Millions of Filipinos work abroad to provide a better future for their families. Many think that OFW families are financially stable, but that is not always the case.
Jennelaine “Jen” Dingalan’s mother has been in Saudi Arabia for 20 years. While her mother endures separation from the family, Jen strives to promote entrepreneurship at home.
Jen grew up in Jala-Jala, a lakeshore town in Rizal Province where livelihood is focused on agriculture and fishery. She recalls her parents “living from paycheck to paycheck” with her mother working as a hairdresser in a small salon, and her father waging on cockfights in between jobs.
Despite opposition from her father, Jen’s mother applied to work as a beautician abroad.
“Leaving behind 1 and 3-year old daughters was never an easy choice for my mother,” Jen said.
Jen acknowledges the benefits of having an OFW parent, however, the distance from her mother took its toll on her formative years as a maturing individual.
Christmases were dinners for three—Jen, her sister, and their father. The heart-warming TV portrayals of families during holidays was never their reality. Instead, it was of phone calls, screams and fights between her mother and father who threatened separation.
When she compared her family to those of her friends, she became envious. But she realized that self-pity would get her nowhere. Instead of rebelling, she tried to excel in her studies.
In 2017, Jen’s interest in enterprises grew after being taken under the wing of Presidential Adviser for Entrepreneurship Joey Concepcion—concurrent founder of Go Negosyo, a non-government foundation that advocates for entrepreneurship. Joey reared Jen as Programs Development Associate on her first year.
The Philippine chairmanship of the annual ASEAN Summit made Joey Concepcion the Chairman of the regional organization’s Business Advisory Council; the mandate of which was to provide the private sector feedback and guidance to boost ASEAN’s efforts towards economic integration. This furthered Jen’s experience in entrepreneurship by learning from industry and business leaders from whom she gratefully sought continuous mentorship.
Jen co-handled the ASEAN business advisory council summits and served as liaison to business premiers and State Leaders. She was key intermediary to the delegations of Philippine Vice President Leni Robredo, Prime Minister Narendra Modi of India, and Prime Minister Aung San Suu Kyi of Myanmar.
In 2018, she co-led “Mentor Me on Wheels”, a nationwide free 1 on 1 mentorship program for aspiring and established micro, small, and medium entrepreneurs. The program has rolled out in 13 regions with 37 strategic locations benefiting a total of 13,000 Filipinos.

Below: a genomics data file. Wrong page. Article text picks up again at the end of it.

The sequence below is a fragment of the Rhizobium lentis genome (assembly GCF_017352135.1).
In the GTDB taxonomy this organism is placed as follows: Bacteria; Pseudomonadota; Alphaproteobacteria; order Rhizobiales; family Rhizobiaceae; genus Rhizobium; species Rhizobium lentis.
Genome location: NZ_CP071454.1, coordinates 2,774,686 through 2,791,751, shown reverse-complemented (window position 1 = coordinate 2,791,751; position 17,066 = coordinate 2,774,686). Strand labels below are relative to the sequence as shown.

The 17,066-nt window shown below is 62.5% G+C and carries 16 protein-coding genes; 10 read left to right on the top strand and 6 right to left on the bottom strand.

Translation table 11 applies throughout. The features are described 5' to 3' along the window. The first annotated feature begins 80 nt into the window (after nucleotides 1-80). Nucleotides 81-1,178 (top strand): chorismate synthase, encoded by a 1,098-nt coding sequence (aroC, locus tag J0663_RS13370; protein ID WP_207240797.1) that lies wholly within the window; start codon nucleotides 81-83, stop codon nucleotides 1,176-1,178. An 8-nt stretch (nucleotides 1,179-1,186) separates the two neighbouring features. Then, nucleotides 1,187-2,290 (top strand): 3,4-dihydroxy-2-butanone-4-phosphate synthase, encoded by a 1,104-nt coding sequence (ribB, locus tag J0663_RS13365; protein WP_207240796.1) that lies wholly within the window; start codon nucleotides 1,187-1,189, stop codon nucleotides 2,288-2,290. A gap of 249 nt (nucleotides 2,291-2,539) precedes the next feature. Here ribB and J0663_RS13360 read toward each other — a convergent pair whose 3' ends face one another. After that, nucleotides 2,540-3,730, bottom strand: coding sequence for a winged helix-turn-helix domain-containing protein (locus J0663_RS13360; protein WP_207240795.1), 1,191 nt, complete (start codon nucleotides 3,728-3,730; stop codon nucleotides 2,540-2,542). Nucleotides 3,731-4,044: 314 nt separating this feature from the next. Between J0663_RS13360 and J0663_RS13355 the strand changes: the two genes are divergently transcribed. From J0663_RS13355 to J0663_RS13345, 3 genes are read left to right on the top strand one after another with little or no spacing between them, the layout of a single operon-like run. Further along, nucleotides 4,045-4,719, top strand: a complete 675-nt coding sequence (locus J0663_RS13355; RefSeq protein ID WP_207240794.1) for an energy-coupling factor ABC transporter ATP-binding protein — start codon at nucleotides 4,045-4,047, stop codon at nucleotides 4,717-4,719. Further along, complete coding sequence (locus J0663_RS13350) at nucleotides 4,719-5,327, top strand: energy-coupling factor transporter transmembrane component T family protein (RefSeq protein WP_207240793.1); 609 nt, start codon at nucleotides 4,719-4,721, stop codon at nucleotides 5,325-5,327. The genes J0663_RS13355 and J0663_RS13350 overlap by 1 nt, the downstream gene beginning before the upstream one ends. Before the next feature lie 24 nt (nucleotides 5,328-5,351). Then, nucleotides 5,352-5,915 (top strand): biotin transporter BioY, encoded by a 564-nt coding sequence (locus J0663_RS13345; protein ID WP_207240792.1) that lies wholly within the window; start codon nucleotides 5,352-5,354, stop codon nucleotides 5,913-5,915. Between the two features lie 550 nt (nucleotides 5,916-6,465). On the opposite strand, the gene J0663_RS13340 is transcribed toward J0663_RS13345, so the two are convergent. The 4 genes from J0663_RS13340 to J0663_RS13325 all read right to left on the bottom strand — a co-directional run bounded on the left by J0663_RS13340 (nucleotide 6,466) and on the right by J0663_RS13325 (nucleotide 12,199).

Jen’s promotion to a Development Officer at 23 in 2019 made her the youngest executive committee member of Go Negosyo. That same year, she pushed the digital learning platforms of the foundation: Mentor Me Online and Mentor Me Mobile Application.
Initially, these were just recorded interviews with a small group of mentors in coffee shops. Eventually, the learning sessions matured into an in-house talk show program.
These initiatives have proven very timely in the onset of the lockdowns imposed due to the COVID-19 Pandemic. With abrupt halt on movement, trade, and exchange, MSMEs turned to all available support.
Go Negosyo’s audience of 1.2 million inspired Jen and her team to produce over 150 episodes of online mentorships with almost 300 industry practitioners and business leaders. The segment serves as a free learning-platform for MSMEs who are in need of mentorship during the helath crisis. It also extends to providing financial assistance to MSMEs in need of supplementary capital.
Dream in progress
Jen is a staunch advocate of promoting entrepreneurship as an alternative to overseas work, as well as for providing financial stability to returning OFWs. She believes that greener pastures can also be pursued without families being separated.
“I dream of a Philippines where no Filipinos are forced to leave their families to serve other families for money. I dream of parents not falling out of love in exchange for food and education. I dream of children never stripped off of time and guidance from their parents.”
Working overseas was her mom’s way to escape unemployment and earn enough for the family. But Jen believes with the proper mentorship, an entrepreneurial option widens the local opportunities for development and financial stability.
“Our lack of business opportunities made my mother leave. In exchange however was our education and other opportunities to adapt.”
She has since convinced her mother to save and invest, and is expecting their first business venture as a family.
Jen is a young leader who is paving the way for others to succeed.
“That, I think is what my life has been worth—a priceless cycle of learning and paying it forward.”